“When we went to the ship, we had an idea that we were going to serve and share our talents. But when I look back now, after two years, we’ve also gained so much from other people’s stories, lessons, and cultures.”

Guido Kortleven currently serves as a volunteer Senior Biomedical Technician with Mercy Ships, along with his wife, Mariana, and three sons. After serving for about two years on the Africa Mercy, Guido and his family are excited to start a new adventure onboard the Global Mercy.

“In my job I make sure that all the medical equipment in the hospital works safely and reliably. We are on standby if there is a technical malfunction somewhere that hinders or sometimes even halts medical work. It is up to us to get the equipment working again as quickly as possible so that the operation planning is not jeopardized.

Another important aspect is keeping equipment safe and maintained. This makes all the difference in the long run. The work is very diverse. We do almost all repairs ourselves. In doing so, we have to look at least 3 months ahead because it takes that long for new parts to arrive at the ship.”

With a high-stakes and demanding role, it’s important for Guido to focus on why his family chooses to serve onboard. Fortunately, it’s not hard to see the significance of his role: “When the equipment stops working, the surgeries have to be canceled. My role is in the background, which is where I prefer to be, but it’s instrumental in the vision to provide safe surgery. You can bring surgery to Africa in different ways, but we’re offering world-class surgery — and you can’t do that without biomeds.”

Guido Kortleven, Senior Biomedical Tech, showing his son Maarten a pulse oximeter.

Of course, serving with Mercy Ships is about so much more than practicing your profession. Guido and Mariana have three young children to consider. It made leaving their home in the Netherlands more of a risk — and ultimately more rewarding.

“It’s a big step to go with your family onboard. It’s not always easy, but it’s also so good to see them in this unique environment. Where in the world do you have so many nationalities together? Most of the time, if you work on a ship, you don’t have your family with you, especially not as a biomedical technician. It compensates for the difficult moments. It’s not always easy but the beautiful moments by far compensate for the challenges.”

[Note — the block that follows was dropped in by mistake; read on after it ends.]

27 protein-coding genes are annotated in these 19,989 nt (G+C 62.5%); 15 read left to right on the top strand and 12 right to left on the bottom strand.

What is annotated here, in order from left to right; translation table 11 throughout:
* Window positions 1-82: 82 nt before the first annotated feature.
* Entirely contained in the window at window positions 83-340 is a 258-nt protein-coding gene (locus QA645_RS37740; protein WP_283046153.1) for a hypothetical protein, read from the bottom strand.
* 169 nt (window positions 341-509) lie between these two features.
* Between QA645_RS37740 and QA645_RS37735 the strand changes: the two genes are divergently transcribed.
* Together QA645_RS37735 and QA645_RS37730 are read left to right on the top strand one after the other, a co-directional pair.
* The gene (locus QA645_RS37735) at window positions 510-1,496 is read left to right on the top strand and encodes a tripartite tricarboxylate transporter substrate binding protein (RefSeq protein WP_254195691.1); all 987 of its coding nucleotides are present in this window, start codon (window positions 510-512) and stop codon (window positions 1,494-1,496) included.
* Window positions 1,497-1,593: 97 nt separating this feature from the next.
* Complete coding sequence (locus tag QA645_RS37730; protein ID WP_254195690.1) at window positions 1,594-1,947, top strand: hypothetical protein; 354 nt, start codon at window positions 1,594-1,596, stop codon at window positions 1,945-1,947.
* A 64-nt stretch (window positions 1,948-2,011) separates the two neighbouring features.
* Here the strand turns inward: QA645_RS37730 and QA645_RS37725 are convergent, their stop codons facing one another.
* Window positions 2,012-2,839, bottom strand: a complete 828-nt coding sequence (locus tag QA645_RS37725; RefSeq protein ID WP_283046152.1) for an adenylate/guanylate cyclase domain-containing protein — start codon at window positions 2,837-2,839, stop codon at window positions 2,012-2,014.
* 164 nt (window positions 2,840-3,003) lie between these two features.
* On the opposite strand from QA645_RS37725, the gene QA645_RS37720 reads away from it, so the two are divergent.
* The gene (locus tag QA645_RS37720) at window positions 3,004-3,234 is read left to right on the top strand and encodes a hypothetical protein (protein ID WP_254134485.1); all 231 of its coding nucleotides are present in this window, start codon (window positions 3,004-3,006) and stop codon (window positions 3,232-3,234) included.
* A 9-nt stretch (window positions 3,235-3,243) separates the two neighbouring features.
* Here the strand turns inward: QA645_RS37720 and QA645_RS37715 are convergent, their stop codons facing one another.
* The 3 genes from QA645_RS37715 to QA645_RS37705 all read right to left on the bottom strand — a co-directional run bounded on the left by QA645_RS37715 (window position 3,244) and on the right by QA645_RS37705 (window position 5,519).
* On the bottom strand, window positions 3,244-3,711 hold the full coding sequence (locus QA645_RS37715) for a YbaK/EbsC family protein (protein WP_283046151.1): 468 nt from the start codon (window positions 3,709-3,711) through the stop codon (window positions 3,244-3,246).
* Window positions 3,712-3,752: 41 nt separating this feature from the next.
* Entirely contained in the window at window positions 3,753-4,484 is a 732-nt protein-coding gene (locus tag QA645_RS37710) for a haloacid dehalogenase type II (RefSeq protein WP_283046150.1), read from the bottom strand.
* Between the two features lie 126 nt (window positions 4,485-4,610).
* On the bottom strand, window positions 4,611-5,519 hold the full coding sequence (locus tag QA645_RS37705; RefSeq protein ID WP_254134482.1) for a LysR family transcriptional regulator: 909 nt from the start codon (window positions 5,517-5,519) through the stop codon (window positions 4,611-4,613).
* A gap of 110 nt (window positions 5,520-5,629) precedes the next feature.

When Guido isn’t at work, he loves to spend time with his wife and sons, as well as the community onboard, which he calls “one big family.”

“It’s amazing to see people from different backgrounds and countries sharing the same mission. People contribute to our lives, but also to our children’s lives. Other people have so many other ideas and give the boys new inspiration to play in new ways and build different things. It’s a mix of people who you can learn from and have fun with.”

In his free time, Guido also volunteers on the audio and video team, keeping community meetings running smoothly.

After two years and counting as a volunteer, Guido has a simple message to anyone considering joining his family onboard. “If you keep giving reasons not to do it, you’ll never come onboard. I had plenty of reasons not to do it. We’ve gone through it all. I was five months into a new job when I was asked by Mercy Ships to come and volunteer – it was a good reason not to do it. I have young children, so another reason not to do it. But I don’t regret my choice to go onboard.

We’ve faced many excuses, but we have no regrets. Just jump. Make that choice.”

At Mercy Ships, you share both your personal and professional skills to make a difference and change lives. Volunteering onboard our hospital ships is a unique experience – with a one-of-a-kind community.

We are looking for people like you to join us. With 150 different positions on board, there is no shortage of ways to use your skills. Ready to make your mark? Visit: http://mercyships.org/makeyourmark

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